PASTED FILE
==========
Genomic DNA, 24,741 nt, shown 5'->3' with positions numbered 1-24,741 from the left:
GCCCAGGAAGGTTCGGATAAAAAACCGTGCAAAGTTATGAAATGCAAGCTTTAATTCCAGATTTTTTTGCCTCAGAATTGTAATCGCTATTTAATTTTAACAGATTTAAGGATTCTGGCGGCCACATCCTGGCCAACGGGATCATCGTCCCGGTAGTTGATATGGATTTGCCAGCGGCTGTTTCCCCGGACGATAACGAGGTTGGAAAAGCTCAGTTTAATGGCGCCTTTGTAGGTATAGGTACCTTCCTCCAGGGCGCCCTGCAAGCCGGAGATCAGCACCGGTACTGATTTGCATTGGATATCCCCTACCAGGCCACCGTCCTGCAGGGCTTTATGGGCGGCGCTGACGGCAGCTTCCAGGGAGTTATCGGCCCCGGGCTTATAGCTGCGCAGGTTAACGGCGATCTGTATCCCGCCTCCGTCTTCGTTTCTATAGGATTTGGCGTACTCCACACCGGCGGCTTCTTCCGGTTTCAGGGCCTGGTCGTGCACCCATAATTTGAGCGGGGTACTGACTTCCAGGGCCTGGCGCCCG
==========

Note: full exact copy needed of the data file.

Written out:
Genomic DNA, 24,741 nt, shown 5'->3' with positions numbered 1-24,741 from the left:
GCCCAGGAAGGTTCGGATAAAAAACCGTGCAAAGTTATGAAATGCAAGCTTTAATTCCAGATTTTTTTGCCTCAGAATTGTAATCGCTATTTAATTTTAACAGATTTAAGGATTCTGGCGGCCACATCCTGGCCAACGGGATCATCGTCCCGGTAGTTGATATGGATTTGCCAGCGGCTGTTTCCCCGGACGATAACGAGGTTGGAAAAGCTCAGTTTAATGGCGCCTTTGTAGGTATAGGTACCTTCCTCCAGGGCGCCCTGCAAGCCGGAGATCAGCACCGGTACTGATTTGCATTGGATATCCCCTACCAGGCCACCGTCCTGCAGGGCTTTATGGGCGGCGCTGACGGCAGCTTCCAGGGAGTTATCGGCCCCGGGCTTATAGCTGCGCAGGTTAACGGCGATCTGTATCCCGCCTCCGTCTTCGTTTCTATAGGATTTGGCGTACTCCACACCGGCGGCTTCTTCCGGTTTCAGGGCCTGGTCGTGCACCCATAATTTGAGCGGGGTACTGACTTCCAGGGCCTGGCGCCCG